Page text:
Article

Cellular and Molecular Neurobiology

, Volume 25, Issue 1, pp 181-199

Mechanisms of the Blood–Brain Barrier Disruption in HIV-1 Infection

  • Michal ToborekAffiliated withDepartment of Surgery, University of KentuckyDepartment of Surgery, Division of Neurosurgery, University of Kentucky Medical Center Email author 
  • , Yong Woo LeeAffiliated withDepartment of Surgery, University of Kentucky
  • , Govinder FloraAffiliated withDepartment of Surgery, University of Kentucky
  • , Hong PuAffiliated withDepartment of Surgery, University of Kentucky
  • , Ibolya E. AndrásAffiliated withDepartment of Surgery, University of Kentucky
  • , Edward WylegalaAffiliated withDepartment of Ophthalmology, Railway Hospital
  • , Bernhard HennigAffiliated withCollege of Agriculture, University of Kentucky
  • , Avindra NathAffiliated withDepartment of Neurology, Johns Hopkins University

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Summary

1. Alterations of brain microvasculature and the disruption of the blood–brain barrier (BBB) integrity are commonly associated with human immunodeficiency virus type 1 (HIV-1) infection. These changes are most frequently found in human immunodeficiency virus-related encephalitis (HIVE) and in human immunodeficiency virus-associated dementia (HAD).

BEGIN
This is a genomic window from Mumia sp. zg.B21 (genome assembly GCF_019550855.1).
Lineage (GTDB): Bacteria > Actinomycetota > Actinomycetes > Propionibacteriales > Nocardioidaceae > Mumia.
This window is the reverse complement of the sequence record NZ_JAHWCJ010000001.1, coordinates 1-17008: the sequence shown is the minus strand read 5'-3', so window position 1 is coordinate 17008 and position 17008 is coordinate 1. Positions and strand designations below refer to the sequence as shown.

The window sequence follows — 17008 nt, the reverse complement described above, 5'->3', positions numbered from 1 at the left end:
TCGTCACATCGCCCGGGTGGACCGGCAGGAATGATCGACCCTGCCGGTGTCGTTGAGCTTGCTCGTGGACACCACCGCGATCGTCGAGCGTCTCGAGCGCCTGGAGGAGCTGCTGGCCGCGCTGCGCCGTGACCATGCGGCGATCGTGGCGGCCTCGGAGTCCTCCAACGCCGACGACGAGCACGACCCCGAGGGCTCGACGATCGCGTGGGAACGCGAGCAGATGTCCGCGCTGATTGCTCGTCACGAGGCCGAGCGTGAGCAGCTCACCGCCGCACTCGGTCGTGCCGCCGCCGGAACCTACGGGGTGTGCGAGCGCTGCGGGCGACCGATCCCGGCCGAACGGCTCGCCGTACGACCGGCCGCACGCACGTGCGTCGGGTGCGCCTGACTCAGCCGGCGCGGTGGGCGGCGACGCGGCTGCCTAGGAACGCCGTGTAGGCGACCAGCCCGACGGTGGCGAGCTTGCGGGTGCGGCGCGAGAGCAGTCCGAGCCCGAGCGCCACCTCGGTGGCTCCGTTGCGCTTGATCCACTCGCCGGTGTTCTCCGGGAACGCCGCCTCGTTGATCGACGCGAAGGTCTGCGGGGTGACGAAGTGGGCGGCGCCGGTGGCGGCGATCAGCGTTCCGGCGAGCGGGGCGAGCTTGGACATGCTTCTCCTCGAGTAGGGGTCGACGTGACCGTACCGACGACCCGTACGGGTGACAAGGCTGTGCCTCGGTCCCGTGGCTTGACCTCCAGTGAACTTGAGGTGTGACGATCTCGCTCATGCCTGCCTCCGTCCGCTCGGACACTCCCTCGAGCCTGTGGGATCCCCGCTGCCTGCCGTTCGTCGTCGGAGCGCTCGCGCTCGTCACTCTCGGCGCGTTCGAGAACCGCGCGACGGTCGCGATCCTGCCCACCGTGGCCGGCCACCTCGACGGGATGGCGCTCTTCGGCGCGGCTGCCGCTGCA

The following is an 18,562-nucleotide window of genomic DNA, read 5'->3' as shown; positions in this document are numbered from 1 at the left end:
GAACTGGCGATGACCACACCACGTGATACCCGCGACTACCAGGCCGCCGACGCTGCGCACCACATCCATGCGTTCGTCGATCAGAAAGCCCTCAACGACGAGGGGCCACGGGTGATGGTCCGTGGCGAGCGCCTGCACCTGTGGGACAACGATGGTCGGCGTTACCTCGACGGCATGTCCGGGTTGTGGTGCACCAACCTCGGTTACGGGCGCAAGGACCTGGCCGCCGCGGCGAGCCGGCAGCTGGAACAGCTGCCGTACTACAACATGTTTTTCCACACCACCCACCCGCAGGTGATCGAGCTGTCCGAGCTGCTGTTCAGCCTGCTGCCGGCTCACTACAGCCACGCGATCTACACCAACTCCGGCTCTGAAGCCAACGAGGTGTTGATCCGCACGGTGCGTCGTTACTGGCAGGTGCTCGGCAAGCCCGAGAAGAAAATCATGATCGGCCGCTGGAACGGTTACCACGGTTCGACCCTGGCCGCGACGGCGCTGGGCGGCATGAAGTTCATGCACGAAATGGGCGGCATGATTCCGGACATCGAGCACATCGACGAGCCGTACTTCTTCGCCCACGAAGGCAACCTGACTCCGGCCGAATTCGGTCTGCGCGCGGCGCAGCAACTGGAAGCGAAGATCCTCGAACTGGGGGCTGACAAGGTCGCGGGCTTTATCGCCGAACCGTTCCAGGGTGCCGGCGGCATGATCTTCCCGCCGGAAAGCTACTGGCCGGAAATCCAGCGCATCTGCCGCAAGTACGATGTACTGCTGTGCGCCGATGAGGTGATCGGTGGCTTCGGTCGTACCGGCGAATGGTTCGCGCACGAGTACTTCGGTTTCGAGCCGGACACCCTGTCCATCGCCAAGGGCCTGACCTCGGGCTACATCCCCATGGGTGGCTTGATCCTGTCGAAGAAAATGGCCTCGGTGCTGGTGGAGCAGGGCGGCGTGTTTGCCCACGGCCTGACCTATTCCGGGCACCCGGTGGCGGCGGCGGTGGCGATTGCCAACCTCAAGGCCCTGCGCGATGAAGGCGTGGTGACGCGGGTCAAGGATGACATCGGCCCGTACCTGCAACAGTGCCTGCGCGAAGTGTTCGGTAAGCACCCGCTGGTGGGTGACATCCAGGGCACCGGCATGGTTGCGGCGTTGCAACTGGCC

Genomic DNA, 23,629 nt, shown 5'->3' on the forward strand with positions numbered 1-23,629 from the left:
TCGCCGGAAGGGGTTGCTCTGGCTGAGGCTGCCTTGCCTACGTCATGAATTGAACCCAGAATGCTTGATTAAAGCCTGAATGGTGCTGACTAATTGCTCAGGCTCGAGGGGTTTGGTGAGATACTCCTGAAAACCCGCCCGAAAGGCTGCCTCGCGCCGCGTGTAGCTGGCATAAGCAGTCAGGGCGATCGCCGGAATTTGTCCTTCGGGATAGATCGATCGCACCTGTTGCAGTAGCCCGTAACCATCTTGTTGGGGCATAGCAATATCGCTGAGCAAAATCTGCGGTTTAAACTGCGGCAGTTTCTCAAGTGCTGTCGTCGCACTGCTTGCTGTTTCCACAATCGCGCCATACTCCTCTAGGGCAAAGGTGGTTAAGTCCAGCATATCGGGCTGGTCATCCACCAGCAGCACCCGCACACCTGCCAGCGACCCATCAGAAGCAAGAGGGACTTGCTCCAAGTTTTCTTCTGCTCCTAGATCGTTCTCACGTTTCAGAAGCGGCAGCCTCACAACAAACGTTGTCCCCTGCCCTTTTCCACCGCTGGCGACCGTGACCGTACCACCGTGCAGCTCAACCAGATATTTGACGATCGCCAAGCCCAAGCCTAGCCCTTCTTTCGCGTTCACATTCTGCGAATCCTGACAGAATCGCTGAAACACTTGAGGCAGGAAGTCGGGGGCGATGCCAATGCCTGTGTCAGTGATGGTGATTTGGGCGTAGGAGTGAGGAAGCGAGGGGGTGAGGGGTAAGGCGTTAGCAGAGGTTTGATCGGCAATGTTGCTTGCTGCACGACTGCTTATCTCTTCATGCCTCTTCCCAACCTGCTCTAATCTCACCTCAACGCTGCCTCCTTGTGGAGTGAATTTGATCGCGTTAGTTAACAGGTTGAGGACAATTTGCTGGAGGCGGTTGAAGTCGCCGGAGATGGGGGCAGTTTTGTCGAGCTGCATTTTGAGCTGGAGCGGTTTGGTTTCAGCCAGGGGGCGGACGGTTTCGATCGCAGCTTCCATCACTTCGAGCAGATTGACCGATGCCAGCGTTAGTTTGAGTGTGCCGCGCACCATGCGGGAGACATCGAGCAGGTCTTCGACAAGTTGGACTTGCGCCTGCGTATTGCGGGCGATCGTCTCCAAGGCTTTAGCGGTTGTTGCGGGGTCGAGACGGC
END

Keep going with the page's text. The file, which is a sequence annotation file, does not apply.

2. It has been hypothesized that the disruption of the BBB occurs early in the course of HIV-1 infection and can be responsible for HIV-1 entry into the CNS.

3. The current review discusses the mechanisms of injury to brain endothelial cells and alterations of the BBB integrity in HIV-infection with focus on the vascular effects of HIV Tat protein. In addition, this review describes the mechanisms of the BBB disruption due to HIV-1 or Tat protein interaction with selected risk factors for HIV infection, such as substance abuse and aging.

Key words

HIV AIDS blood–brain barrier brain endothelial cells inflammatory responses tight junction Tat